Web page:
People seem to take cabs a lot more in Philly than any place else I've ever lived. Why is that, and what should I know about "cabbing it," including how much to tip?
Philly is generally pretty easy to get around: It's small and walkable, and has reasonable parking and a lot of car sharing options. However, public transportation is fairly limited compared to a lot of cities, and even when your destination is, objectively-speaking, not so far away, sometimes a cab just makes sense. I spend a lot of time schlepping heavy items back and forth across the city for work, and as a result, I have a lot of good cab stories that may help you to, um, navigate the situation. Allow me to share:
Give drivers the benefit of the doubt: Sometimes cabbies will take you on a longer/slower route than you would have recommended and you may be suspicious as to their motives. Recently, though, I thought I was being taken for a ride (sorry, I can't help it), but actually, I learned a shortcut to my own house.
Tell the driver before you get in the cab if you'll be using a credit card: Cabs all have credit card machines in the back, but many drivers are reluctant to use them. I had a fare that turned out to be more expensive than I was anticipating, so I told the driver at the end of the trip that I had to pay with a card. He was very angry. I told him that the other option was to give him all the cash I had, which was $4 less than the total. He preferred to take the cash. Actually, I'm not sure what the lesson is here.
Share: I used to bake a couple hundred latkes for the Grad Network Chanukah party and then call a cab to get to the event. The smell of fried potato was so overwhelming that my husband passed a latke to the driver from the backseat.
Be aware of cultural differences: One of the heavy items I frequently transport is wine, as in multiple cases for big Grad Network events. A couple of years ago, I'd gotten the wine to the street and managed to flag down a cab at rush hour. As I started loading the trunk, the driver told me he was Muslim and couldn't transport alcohol.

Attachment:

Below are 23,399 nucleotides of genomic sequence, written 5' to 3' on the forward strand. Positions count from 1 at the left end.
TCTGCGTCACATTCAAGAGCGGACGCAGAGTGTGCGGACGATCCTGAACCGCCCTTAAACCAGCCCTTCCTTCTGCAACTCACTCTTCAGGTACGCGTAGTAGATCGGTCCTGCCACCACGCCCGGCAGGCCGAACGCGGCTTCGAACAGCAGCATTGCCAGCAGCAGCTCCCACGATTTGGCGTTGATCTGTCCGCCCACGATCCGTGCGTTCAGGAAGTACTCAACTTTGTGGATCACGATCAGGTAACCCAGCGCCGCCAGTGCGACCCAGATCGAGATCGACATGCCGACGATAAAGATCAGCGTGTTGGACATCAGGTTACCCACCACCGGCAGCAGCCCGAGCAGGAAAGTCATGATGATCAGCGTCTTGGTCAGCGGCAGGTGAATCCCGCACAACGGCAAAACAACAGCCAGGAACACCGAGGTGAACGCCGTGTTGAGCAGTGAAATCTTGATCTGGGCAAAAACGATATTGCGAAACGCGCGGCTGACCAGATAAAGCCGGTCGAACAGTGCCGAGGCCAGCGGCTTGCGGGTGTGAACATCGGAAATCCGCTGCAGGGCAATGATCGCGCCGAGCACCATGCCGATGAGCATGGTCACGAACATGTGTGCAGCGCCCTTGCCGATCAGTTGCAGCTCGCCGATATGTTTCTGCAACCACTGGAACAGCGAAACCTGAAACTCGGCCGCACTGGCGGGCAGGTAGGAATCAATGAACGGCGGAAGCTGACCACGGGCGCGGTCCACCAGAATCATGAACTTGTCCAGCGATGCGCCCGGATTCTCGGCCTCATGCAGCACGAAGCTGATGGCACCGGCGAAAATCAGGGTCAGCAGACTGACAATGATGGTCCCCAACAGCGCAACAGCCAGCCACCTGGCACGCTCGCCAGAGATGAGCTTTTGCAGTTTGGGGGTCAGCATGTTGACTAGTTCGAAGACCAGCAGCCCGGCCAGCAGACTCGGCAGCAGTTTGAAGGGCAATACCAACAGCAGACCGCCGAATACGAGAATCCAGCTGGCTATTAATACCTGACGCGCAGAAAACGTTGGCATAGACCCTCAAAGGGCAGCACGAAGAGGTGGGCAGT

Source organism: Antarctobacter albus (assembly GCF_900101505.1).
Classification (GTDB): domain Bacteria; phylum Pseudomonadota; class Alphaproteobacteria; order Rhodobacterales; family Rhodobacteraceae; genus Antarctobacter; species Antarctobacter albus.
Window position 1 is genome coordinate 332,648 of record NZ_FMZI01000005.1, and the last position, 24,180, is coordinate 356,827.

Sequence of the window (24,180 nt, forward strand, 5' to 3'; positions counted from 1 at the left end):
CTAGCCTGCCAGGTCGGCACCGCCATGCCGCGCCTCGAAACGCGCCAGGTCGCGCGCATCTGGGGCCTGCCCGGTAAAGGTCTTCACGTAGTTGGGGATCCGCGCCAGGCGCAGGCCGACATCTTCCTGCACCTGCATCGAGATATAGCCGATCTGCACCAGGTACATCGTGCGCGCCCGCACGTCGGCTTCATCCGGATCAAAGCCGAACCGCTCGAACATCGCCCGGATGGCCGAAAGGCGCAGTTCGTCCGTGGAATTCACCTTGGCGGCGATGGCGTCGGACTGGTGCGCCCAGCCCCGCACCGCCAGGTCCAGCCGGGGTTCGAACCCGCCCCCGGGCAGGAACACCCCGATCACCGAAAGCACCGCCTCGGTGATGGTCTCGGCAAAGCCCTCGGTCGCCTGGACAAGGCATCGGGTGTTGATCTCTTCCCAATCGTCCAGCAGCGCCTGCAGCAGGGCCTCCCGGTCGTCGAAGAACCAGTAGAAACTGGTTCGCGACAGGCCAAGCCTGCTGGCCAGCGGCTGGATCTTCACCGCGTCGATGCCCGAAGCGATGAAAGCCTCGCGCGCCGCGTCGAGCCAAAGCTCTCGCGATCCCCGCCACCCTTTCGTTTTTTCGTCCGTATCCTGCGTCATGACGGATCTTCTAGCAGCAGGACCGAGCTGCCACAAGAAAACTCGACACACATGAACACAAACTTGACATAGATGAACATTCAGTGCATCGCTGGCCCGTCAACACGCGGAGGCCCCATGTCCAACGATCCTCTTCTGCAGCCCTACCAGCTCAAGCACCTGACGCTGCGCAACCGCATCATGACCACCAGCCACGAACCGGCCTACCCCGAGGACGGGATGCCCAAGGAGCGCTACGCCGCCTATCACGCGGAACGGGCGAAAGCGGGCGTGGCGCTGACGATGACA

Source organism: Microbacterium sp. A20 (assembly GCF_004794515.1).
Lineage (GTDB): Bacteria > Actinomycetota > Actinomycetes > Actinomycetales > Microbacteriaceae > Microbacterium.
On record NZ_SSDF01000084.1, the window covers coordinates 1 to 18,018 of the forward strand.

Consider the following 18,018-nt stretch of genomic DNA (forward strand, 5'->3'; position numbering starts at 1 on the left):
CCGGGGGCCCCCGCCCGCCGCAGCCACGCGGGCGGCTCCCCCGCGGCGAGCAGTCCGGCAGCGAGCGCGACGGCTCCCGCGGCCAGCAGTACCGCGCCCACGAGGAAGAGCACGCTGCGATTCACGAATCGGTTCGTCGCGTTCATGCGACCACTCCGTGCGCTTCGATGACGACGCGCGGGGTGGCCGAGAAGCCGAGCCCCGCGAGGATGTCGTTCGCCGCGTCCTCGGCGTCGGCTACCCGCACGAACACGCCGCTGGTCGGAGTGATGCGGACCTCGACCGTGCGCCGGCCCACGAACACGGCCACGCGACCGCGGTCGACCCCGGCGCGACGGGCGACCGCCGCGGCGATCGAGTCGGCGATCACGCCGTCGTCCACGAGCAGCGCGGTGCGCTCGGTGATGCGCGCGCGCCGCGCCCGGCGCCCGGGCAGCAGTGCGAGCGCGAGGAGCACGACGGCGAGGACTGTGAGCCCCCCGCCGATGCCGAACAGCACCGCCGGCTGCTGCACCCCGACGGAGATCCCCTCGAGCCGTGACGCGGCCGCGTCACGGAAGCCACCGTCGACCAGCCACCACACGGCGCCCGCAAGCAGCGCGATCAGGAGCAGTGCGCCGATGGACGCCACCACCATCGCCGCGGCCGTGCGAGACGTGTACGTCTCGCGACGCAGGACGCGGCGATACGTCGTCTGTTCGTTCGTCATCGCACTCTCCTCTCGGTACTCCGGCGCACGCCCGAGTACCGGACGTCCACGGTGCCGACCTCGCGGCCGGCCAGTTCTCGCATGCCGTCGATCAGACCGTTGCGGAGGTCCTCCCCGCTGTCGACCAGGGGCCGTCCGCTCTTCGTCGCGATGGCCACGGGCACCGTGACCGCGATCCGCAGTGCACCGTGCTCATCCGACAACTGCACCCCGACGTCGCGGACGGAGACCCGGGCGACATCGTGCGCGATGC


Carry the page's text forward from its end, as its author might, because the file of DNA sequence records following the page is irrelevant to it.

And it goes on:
Tip: My rule of thumb is to round up and add a dollar. If the driver helps you load/unload heavy items or is especially helpful or friendly in other ways, feel free to go higher. If he's rude or makes your ride unpleasant, use your discretion.
Call ahead: Even at random times, it can take a half hour or longer to get a cab to come to your front door. I really needed a cab once to get to a Sunday morning event, and the dispatcher gave me a 25-minute expected wait. Turns out the whole city was covered with a thin layer of ice and no one wanted to walk. But didn't they know I had somewhere to be?
Choose any company: Philly has a bizarre number of different cab companies. They're all essentially the same. Don't sweat it.
Ask for a receipt: If you are the kind of person who loses things in cabs, get in the habit of asking for a receipt. It'll give you extra time to collect your belongings and you'll have a record of where you were if you do leave anything behind.